Silver City New Mexico to Membres New Mexico
Today I had to make a difficult choice. Take the high road, or take the low road. There were two different routes to the town of Membres available to us. One, the high route, included a lot of climbing and crossing the Continental Divide two more times. The other route was only half as long with less than half the climbing. I chose the low route. I feel a bit like a cheater. There are eight of us now. Four went high and four went low. I’m just going to have to come back and do the high route some time. It would be fun to incorporate, the Gila Cliff Dwellings into that too. That would be a nice two or three day tour.
By taking the low route, I did pass through the area where one of the largest open pit mines in the world is currently in operation. I stopped for a good bit of time at the observation turn-out and read all the signs on display there. The signs explained the history of the mine, ownership, and innovations in mining that have taken place in the last 100 years. The pit was bigger than you can possibly imagine, bigger than I had imagined anyway. The giant electric shovel that loads 2-½ tons of rock in a single scoop looked like a tiny speck on the side of the pit where they were excavating. I didn’t take any photos. Open pit mining creates a huge scar on the land. Even after reclamation, you can still see that mining operations have clearly taken place.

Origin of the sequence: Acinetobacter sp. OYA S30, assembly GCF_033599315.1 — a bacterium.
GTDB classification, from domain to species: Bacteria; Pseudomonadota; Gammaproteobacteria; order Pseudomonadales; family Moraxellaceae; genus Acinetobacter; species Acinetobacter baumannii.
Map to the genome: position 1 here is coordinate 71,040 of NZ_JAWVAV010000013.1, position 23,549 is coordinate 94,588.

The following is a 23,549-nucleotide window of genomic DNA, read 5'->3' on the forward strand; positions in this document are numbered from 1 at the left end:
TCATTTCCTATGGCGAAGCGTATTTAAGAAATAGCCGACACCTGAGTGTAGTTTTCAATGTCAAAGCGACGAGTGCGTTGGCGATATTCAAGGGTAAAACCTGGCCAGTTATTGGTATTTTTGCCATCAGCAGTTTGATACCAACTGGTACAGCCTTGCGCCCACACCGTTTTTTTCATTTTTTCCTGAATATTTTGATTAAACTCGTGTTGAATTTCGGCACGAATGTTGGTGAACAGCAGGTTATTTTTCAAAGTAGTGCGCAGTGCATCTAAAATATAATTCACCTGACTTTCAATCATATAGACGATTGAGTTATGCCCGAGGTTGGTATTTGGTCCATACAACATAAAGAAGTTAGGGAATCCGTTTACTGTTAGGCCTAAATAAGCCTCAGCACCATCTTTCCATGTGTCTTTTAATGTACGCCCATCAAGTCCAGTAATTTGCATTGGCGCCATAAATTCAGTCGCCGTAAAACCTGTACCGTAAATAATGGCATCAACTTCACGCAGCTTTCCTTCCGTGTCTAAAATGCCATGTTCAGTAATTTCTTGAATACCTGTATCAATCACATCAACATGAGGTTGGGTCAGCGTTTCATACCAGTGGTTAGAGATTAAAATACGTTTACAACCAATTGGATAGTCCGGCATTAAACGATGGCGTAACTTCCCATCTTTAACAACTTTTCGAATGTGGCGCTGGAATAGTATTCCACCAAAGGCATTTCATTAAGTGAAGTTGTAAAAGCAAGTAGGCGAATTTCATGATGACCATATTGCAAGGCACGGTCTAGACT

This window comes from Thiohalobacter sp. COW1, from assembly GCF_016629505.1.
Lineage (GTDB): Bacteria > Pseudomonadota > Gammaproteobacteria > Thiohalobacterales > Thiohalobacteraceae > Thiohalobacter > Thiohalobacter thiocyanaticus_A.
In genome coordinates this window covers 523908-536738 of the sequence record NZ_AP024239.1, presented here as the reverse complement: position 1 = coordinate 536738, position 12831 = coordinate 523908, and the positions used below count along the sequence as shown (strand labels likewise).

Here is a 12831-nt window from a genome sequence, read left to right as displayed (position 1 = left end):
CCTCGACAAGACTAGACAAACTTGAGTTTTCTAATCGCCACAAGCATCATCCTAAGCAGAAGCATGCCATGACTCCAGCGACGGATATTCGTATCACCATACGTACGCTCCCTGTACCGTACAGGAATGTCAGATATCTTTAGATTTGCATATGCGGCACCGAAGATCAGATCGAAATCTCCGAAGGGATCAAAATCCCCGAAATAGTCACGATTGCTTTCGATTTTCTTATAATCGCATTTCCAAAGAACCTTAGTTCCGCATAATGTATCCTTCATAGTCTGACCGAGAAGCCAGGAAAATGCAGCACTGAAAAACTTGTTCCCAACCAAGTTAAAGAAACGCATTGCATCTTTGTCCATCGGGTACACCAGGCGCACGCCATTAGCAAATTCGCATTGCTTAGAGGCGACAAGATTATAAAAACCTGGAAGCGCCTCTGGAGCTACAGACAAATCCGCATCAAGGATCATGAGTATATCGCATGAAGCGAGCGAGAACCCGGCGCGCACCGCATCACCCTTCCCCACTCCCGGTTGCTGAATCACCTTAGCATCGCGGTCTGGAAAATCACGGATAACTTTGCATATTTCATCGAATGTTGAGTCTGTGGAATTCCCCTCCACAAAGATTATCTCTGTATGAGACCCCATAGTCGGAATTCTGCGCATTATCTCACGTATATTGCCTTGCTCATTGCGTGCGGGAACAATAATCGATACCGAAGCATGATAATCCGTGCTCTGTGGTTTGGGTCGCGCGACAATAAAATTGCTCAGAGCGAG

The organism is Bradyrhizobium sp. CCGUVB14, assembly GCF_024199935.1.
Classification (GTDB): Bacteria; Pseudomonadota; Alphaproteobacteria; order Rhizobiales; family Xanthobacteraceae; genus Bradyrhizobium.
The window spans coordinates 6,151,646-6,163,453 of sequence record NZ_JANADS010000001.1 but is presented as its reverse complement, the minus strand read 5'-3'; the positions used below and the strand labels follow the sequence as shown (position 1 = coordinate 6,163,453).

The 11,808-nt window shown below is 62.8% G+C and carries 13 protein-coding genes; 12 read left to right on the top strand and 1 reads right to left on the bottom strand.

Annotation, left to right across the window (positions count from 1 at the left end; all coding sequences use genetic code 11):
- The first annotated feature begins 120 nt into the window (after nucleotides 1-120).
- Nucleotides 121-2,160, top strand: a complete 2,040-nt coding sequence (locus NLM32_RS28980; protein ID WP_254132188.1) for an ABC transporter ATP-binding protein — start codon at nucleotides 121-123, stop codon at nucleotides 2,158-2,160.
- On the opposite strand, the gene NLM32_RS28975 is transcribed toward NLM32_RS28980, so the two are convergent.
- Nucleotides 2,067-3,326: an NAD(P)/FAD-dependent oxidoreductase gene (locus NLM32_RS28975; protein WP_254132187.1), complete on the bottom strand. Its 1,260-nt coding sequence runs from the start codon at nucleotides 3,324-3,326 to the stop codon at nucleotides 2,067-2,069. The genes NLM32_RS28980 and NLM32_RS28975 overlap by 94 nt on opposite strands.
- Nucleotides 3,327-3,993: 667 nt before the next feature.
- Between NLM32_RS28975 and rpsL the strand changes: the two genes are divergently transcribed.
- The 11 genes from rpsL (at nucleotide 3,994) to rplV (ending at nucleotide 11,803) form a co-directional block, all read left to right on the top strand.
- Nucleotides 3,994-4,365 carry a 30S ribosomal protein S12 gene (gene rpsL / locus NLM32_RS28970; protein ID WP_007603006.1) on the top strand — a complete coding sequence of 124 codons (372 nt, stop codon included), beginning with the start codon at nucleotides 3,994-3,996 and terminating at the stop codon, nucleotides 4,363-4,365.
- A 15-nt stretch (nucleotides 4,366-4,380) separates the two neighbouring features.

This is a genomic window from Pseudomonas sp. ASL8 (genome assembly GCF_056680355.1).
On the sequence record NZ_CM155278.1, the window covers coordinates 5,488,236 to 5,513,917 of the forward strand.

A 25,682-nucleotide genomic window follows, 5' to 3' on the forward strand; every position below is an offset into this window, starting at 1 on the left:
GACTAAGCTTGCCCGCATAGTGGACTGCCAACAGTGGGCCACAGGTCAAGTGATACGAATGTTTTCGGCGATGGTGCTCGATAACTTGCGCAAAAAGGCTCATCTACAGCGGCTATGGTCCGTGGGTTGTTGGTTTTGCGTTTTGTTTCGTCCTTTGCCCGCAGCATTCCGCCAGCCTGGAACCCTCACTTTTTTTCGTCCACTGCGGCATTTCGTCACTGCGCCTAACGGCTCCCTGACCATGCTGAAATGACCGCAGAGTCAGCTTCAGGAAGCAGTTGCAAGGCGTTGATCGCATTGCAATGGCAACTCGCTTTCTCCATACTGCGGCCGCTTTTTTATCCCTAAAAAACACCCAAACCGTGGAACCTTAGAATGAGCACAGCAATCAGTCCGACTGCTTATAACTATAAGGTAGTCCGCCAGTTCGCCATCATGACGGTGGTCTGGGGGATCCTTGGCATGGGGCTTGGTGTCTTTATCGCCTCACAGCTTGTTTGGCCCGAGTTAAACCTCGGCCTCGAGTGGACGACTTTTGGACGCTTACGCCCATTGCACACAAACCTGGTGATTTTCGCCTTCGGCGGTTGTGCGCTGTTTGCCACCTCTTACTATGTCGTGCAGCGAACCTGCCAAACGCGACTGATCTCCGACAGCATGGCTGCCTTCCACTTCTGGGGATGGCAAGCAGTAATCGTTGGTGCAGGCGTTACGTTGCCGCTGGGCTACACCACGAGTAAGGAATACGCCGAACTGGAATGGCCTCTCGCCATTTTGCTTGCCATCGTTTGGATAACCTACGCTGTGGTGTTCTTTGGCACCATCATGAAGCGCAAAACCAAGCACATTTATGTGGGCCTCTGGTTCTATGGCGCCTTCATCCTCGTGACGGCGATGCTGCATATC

At the end of the ride, I stopped in to a small grocery store/restaurant. I wanted to buy a six pack of beer to have and share with the beer drinkers in the group. There was a man in front of me buying some simple groceries using food stamps, nothing too healthy. He also had an item that didn’t qualify for food stamps. The lady in the store rang it all up. He tried to hand her money for the non-covered item, she said, “that’s ok, I got it.” It made me think about charity. We all need to take care of those we know or those we meet that are less fortunate than we are, but we also need to take care of those who have no one looking out for them. As I rode away from the store I saw a political sticker about the greatness of America. It was difficult for me to relate that sentiment to real caring in Washington D. C. Caring about the people living in this remote valley, and other valleys like it.
I stopped along the way today to write a few lines of a poem. I got in to camp so early today I might have an opportunity to work on it some more before I retire for the night. Tomorrow we ride over Emery Pass. We will reach the highest point of the tour, approximately 8,500 feet elevation.